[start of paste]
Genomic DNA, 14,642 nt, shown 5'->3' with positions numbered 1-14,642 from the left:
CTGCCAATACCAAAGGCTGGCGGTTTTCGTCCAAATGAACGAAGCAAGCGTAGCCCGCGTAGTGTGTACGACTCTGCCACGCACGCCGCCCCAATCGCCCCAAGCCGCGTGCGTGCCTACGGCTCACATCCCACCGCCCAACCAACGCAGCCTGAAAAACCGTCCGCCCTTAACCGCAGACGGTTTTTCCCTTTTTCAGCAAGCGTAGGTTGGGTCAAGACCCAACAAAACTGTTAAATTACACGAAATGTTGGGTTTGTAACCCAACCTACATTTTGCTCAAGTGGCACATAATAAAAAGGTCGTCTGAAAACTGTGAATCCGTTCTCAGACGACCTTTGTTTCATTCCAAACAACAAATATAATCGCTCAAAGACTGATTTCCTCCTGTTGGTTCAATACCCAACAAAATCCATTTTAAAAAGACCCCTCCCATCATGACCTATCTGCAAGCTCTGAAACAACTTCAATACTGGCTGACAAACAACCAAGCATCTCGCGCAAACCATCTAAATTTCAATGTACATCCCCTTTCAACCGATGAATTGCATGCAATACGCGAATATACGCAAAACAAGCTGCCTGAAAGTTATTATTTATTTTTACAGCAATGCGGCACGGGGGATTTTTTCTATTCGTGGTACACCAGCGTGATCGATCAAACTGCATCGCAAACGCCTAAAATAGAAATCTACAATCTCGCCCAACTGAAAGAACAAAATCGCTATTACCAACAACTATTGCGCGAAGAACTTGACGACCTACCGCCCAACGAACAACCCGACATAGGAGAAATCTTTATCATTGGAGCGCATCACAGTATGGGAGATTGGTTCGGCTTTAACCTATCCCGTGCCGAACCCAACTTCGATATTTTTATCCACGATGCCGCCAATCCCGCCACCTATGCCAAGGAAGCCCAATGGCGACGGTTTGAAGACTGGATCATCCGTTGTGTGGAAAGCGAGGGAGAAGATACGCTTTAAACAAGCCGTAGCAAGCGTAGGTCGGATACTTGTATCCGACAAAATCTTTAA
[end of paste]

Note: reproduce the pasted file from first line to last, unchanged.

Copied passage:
Genomic DNA, 14,642 nt, shown 5'->3' with positions numbered 1-14,642 from the left:
CTGCCAATACCAAAGGCTGGCGGTTTTCGTCCAAATGAACGAAGCAAGCGTAGCCCGCGTAGTGTGTACGACTCTGCCACGCACGCCGCCCCAATCGCCCCAAGCCGCGTGCGTGCCTACGGCTCACATCCCACCGCCCAACCAACGCAGCCTGAAAAACCGTCCGCCCTTAACCGCAGACGGTTTTTCCCTTTTTCAGCAAGCGTAGGTTGGGTCAAGACCCAACAAAACTGTTAAATTACACGAAATGTTGGGTTTGTAACCCAACCTACATTTTGCTCAAGTGGCACATAATAAAAAGGTCGTCTGAAAACTGTGAATCCGTTCTCAGACGACCTTTGTTTCATTCCAAACAACAAATATAATCGCTCAAAGACTGATTTCCTCCTGTTGGTTCAATACCCAACAAAATCCATTTTAAAAAGACCCCTCCCATCATGACCTATCTGCAAGCTCTGAAACAACTTCAATACTGGCTGACAAACAACCAAGCATCTCGCGCAAACCATCTAAATTTCAATGTACATCCCCTTTCAACCGATGAATTGCATGCAATACGCGAATATACGCAAAACAAGCTGCCTGAAAGTTATTATTTATTTTTACAGCAATGCGGCACGGGGGATTTTTTCTATTCGTGGTACACCAGCGTGATCGATCAAACTGCATCGCAAACGCCTAAAATAGAAATCTACAATCTCGCCCAACTGAAAGAACAAAATCGCTATTACCAACAACTATTGCGCGAAGAACTTGACGACCTACCGCCCAACGAACAACCCGACATAGGAGAAATCTTTATCATTGGAGCGCATCACAGTATGGGAGATTGGTTCGGCTTTAACCTATCCCGTGCCGAACCCAACTTCGATATTTTTATCCACGATGCCGCCAATCCCGCCACCTATGCCAAGGAAGCCCAATGGCGACGGTTTGAAGACTGGATCATCCGTTGTGTGGAAAGCGAGGGAGAAGATACGCTTTAAACAAGCCGTAGCAAGCGTAGGTCGGATACTTGTATCCGACAAAATCTTTAA